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Is pill-popping the answer?

It seems there is a never-ending onslaught of TV programmes these days about diet and exercise, telling us what we should or shouldn’t be doing. Add to this the massive volume of conflicting information about supplementation and you’re left none the wiser and without a clue where to start. Nutritional therapist Jackie Newson throws light on the vexed question of supplements.

It’s hard enough knowing what is considered a healthy diet without trying to get your head around the huge and varied range of supplementation that is available these days, not just in health food shops but on the shelves in our supermarkets too. Supplements can include anything from vitamin C to Devil’s Claw, with a myriad of companies selling different formulas and varying doses.

Approximately one third of the population in the UK take supplements annually in the hope of defying the ageing process or generally improving their health, so it’s a subject we ought to be better informed about, surely? Where on earth do we go to for reliable information anyway? Hopefully you should get honest, well-researched and up-to-date information from a health professional. As a qualified nutritional therapist it is my job to enlighten my patients on the benefits of following a healthy diet as well as advising them about supplementation should they need it.

Firstly, without a doubt it is really important that we eat a varied diet which includes complex carbohydrates, healthy fats, adequate protein, a little dairy food and plenty of fresh fruit and veggies. Supplements, as the word suggests, should be there to supplement a healthy diet, not as a substitute for actual food. Real whole food provides thousands of phytochemicals, fibre and other nutrients that work together to promote good health, and this cannot be duplicated within a cocktail of supplements.

Some medical experts insist that we get everything we need from a good varied diet, but what they don’t consider is the mineral depleted soils our food is grown in due to intensive farming or the lack of money and cooking skills that affect many people’s daily diets. Eating organically helps, but very few people can actually afford an entirely organic diet.

Reasons to supplement

If you are lucky enough to indulge yourself in organic foods and eat a balanced, varied diet, then you may not need to take supplements. However there are many others whose dinner plates have never seen anything more than ready meals and take-aways. Supplements for them could go some way to plugging the missing gap in their diets.

For others it may be vital to supplement. Pregnant women, for instance, should ensure they are getting 400mcg a day of folic acid to prevent birth defects and they may also need additional iron. Vegans and vegetarians don’t always eat balanced diets and could definitely benefit from supplementation. People with compromised digestion leading to poor absorption of nutrients undoubtedly need supplements and those who are on restricted calorie diets should probably include some additional supplements too. On top of this there are simply some of us who would like to find a natural way to help our bodies heal without having to resort to a multitude of pharmaceutical drugs with nasty side effects!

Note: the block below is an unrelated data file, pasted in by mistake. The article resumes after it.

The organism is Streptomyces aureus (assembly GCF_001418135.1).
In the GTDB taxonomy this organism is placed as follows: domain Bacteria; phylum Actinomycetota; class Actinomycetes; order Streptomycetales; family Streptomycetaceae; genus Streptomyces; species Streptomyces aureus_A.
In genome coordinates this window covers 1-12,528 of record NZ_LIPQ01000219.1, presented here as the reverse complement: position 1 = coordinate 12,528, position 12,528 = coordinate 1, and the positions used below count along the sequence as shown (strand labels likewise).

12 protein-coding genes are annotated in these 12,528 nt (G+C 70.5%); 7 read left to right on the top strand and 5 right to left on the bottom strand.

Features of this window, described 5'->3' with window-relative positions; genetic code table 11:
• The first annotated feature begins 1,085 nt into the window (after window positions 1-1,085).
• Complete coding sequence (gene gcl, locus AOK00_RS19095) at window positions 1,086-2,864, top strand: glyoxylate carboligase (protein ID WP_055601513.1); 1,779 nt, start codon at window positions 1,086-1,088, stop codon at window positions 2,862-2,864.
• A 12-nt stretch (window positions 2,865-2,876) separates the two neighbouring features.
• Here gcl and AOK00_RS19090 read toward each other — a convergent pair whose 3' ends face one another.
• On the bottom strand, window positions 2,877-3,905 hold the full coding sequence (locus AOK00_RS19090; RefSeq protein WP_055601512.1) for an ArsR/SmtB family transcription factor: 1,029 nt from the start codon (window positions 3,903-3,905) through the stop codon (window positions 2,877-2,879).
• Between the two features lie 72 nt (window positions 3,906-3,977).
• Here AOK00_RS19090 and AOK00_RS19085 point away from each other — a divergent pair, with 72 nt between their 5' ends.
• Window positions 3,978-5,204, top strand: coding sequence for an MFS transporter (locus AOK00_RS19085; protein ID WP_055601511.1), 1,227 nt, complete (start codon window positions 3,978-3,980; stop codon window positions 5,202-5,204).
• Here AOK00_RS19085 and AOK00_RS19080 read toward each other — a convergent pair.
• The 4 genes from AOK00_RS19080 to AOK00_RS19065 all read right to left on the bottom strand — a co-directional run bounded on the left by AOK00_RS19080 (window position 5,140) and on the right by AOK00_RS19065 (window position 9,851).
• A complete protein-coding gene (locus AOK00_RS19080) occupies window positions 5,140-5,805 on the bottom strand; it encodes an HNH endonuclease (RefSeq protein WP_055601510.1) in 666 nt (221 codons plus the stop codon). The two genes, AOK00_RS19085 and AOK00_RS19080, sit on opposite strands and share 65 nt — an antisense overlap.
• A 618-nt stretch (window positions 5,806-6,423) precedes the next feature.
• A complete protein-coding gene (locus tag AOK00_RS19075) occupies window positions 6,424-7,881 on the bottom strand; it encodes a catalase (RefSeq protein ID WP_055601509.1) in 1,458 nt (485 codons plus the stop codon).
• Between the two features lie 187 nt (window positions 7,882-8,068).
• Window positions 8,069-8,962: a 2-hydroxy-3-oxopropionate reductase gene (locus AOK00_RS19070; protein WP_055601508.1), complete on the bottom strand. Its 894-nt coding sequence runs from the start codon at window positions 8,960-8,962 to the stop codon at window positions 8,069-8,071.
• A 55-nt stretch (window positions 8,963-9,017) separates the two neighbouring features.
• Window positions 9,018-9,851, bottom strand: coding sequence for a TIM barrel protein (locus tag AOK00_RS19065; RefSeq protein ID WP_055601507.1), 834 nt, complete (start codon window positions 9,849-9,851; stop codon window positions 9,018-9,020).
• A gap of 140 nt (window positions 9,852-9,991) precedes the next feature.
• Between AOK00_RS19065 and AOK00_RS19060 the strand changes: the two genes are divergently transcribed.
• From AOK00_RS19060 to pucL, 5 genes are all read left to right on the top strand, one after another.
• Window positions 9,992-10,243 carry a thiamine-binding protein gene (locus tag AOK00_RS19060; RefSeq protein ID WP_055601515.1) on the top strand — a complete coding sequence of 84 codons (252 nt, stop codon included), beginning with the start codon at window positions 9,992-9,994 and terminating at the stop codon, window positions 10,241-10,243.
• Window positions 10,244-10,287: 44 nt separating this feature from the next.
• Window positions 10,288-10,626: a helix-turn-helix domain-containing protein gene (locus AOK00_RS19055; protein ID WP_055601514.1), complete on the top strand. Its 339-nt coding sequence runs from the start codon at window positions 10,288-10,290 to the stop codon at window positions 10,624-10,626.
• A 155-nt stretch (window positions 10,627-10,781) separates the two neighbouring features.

So how do we know our supplements are safe?

There is legislation in place to ensure the safety of our supplements. Information on this can be found at MHRA – the Medicines and Healthcare Products Regulatory Agency (www.mhra.gov.uk) and the Food Standards Agency (www.food.gov.uk).

Unfortunately there are still companies out there who flout the rules and continue to sell things that they shouldn’t. Before you consider parting with your cash for supplements, make use of the internet. Shop around, make comparisons to see what companies offer regarding the quality of their ingredients. Are they natural, are they traceable, and are they full of colourings and additives such as sodium lauryl sulphate, GM ingredients, artificial sweeteners and nasty fillers and bulking agents? Ask questions and take the time to do some research. Look out for systematic reviews by respected organisations such as the Cochrane Collaboration and make the most of health practitioners who have gained professional qualifications in health and nutrition in order to help you make the right choices.

 

Jackie Newson graduated from Westminster University in 2008 with a BSc (Hons) in nutritional therapy. She has since been practising as a nutritional therapist, taking clinics in both London and the Old Town, Hastings. Jackie writes nutrition-related articles for a number of health magazines and works part-time for a supplement company. She also produces online training seminars on health and nutrition. She can be contacted at: www.love-nutrition.eu or by email at lovenutrition.clinic@gmail.com.

Cochrane Collaboration website.

 

Posted 19:34 Wednesday, Sep 18, 2013 In: Health Matters

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